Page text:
A few years ago, Tesla flipped a magic switch and gave some of its Florida drivers an extra 30 miles of range in order to escape the wrath of a pursuing hurricane. It turns out that all Tesla vehicles have the same range, but the amount of range you see depends on how much money you spent.
Tesla limits the range of its lower-cost vehicles in order to increase customer accessibility to its vehicles. It has to do with an economic principle known as willingness to pay and allows more people to be able to afford a Tesla and increase profits. This is a form of price discrimination.
This economic concept known as price discrimination is not uncommon, and Tesla isn’t the only company that does it. Many people disagree with the practice. Read on to decide for yourself if Tesla’s reasoning for limiting your range is acceptable.
This Is Why Tesla Limits Your Range
The simplest answer to why Tesla limits the range of some of its vehicles is because it increases accessibility and thus increases sales. Doing so allows them to offer the same product at different price points. Instead of producing two different batteries, Tesla uses the same battery for all of its vehicles and limits the range on the cheaper models.
This saves money on production and allows Tesla to potentially make more money later. If you purchased the cheaper model and decide you want to upgrade, you do not have to return the vehicle for another one. You pay for the upgrade, which is about $9,000.00, and Tesla releases the remaining 20 percent of the range of your vehicle.
This may seem shrewd, but it is a common practice in the business world. Another common example of this practice occurs with computer software. There is often a “student” version of a software that is free in some cases, but is more often offered at a reduced price. The software in the “student” version is limited, like the cheaper Teslas.
In economics, this is known as price discrimination. This practice is becoming increasingly popular as more and more products that once only consisted of hardware components are being run by advanced software. Companies like Tesla do this for a variety of reasons:
- It increases the number of customers that have access to their products
- It creates distinct levels of the product while minimizing production costs
- It generally increases profitability and sales overall
- It caters to customers’ willingness to buy (more details on this later)
Tesla is not the first, nor will it be the last, company to use price discrimination to increase their revenue and customer base. As mentioned above, this practice is not new to the sales world. This practice may seem to only benefit the seller, but it can actually benefit the buyer as well.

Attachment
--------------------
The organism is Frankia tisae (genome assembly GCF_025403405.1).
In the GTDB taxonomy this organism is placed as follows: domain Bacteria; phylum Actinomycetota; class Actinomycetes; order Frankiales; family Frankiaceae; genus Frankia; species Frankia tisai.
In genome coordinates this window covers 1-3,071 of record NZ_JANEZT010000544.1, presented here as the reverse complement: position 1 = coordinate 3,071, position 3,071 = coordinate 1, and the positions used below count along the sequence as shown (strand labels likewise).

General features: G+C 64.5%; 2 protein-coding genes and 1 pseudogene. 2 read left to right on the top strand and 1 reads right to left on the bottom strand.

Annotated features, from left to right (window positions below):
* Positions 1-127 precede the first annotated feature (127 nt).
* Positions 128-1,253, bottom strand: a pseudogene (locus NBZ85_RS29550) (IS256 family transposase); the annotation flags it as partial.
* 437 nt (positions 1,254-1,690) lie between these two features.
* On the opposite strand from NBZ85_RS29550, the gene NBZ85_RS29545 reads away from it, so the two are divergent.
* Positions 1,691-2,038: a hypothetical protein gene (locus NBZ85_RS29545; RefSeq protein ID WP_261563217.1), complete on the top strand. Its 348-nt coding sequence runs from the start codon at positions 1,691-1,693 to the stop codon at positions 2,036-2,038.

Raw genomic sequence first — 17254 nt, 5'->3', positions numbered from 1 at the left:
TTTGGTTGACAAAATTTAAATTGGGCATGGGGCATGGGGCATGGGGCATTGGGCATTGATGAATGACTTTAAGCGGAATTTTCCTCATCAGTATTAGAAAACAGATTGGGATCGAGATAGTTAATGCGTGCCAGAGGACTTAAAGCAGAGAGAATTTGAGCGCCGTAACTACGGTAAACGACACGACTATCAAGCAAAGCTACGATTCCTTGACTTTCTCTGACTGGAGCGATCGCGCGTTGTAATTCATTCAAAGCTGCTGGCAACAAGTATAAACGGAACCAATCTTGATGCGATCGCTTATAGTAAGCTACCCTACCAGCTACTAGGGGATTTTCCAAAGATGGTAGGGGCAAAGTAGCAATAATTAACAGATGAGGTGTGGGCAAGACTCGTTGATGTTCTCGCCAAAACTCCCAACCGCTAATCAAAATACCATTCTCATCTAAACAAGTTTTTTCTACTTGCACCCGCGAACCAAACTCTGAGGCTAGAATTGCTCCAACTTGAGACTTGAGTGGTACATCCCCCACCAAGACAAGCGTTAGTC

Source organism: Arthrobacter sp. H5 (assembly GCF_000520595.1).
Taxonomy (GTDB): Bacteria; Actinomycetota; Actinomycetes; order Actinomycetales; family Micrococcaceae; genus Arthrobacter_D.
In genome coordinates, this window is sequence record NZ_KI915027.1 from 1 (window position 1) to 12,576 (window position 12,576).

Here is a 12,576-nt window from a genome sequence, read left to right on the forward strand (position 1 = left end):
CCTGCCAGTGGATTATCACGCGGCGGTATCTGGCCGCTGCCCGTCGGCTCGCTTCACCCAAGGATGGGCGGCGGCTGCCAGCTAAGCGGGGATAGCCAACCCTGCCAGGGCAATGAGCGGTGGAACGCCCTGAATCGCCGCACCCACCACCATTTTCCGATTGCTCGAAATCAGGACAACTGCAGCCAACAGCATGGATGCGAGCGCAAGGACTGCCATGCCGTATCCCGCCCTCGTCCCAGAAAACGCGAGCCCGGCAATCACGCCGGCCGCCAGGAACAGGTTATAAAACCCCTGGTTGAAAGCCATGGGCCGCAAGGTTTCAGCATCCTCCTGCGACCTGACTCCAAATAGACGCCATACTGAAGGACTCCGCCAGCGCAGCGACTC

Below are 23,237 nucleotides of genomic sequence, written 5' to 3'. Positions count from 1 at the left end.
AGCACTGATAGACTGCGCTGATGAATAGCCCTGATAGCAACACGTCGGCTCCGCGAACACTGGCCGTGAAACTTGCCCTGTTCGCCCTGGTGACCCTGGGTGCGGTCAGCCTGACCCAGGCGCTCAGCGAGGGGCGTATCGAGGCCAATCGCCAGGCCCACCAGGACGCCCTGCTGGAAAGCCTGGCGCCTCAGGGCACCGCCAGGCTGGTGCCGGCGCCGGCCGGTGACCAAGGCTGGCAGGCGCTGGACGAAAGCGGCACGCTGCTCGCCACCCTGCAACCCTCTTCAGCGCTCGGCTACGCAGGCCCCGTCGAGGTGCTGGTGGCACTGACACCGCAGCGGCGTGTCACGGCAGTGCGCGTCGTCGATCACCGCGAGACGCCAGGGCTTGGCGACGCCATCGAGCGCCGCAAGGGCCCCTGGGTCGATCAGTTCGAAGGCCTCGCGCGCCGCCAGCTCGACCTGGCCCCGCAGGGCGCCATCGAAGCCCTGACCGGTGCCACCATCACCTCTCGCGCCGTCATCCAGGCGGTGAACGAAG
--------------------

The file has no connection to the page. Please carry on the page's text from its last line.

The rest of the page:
The Storm That Uncovered The Secret About Tesla’s Battery Range
In late 2017, Hurricane Irma was looming over the state of Florida, prompting statewide evacuations as Florida’s citizens sought shelter by heading north. At one point, some Tesla owners noticed they gained an extra 30 miles in range. Once the storm settled, it became clear that Tesla had magically given its more affordable vehicles a range boost.
The selfless gesture was undoubtedly appreciated at the time, but it did not take long for people to question how it was possible for Tesla to just give these vehicles more miles. Drivers of Tesla’s cheaper models found out that their range was controlled by software, not by the vehicle’s hardware. It was previously thought that battery capacity determined range.
In 2017, Teslas were available with a 75KwH battery or a more affordable 60KwH battery. The reality was that both vehicles had the 75KwH battery and Tesla used the vehicle’s software to allow the cheaper vehicles access to only 80 percent of the available range. Increasing the range was, in fact, as easy as just flipping a switch.
This realization led some owners of Tesla’s more affordable models to become frustrated. If they had the same battery as the more expensive models, they felt they should be able to use it to its full potential. Tesla replied by saying these customers could purchase an upgrade for their vehicle in order to gain the added range.
How Does Price Discrimination Work?
The sales strategy behind price discrimination states that, by charging what they think a customer can afford, they can increase sales. This relates to another economic concept, known as willingness to pay, which will be discussed later on. For now, the important thing to understand is that in most cases, the product being sold is the same.
The strategy of price discrimination is founded on the notion that customers from different socioeconomic groups will pay different prices for a product based on how much they can afford and the value they place on the product. This allows more people to access the products they desire. There are three forms of price discrimination:
- First-degree price discrimination, also known as pure or perfect price discrimination
- Second-degree price discrimination, which relates more to the volume of the purchase, not the group a buyer belongs to
- Third-degree price discrimination, which is the most common form of price discrimination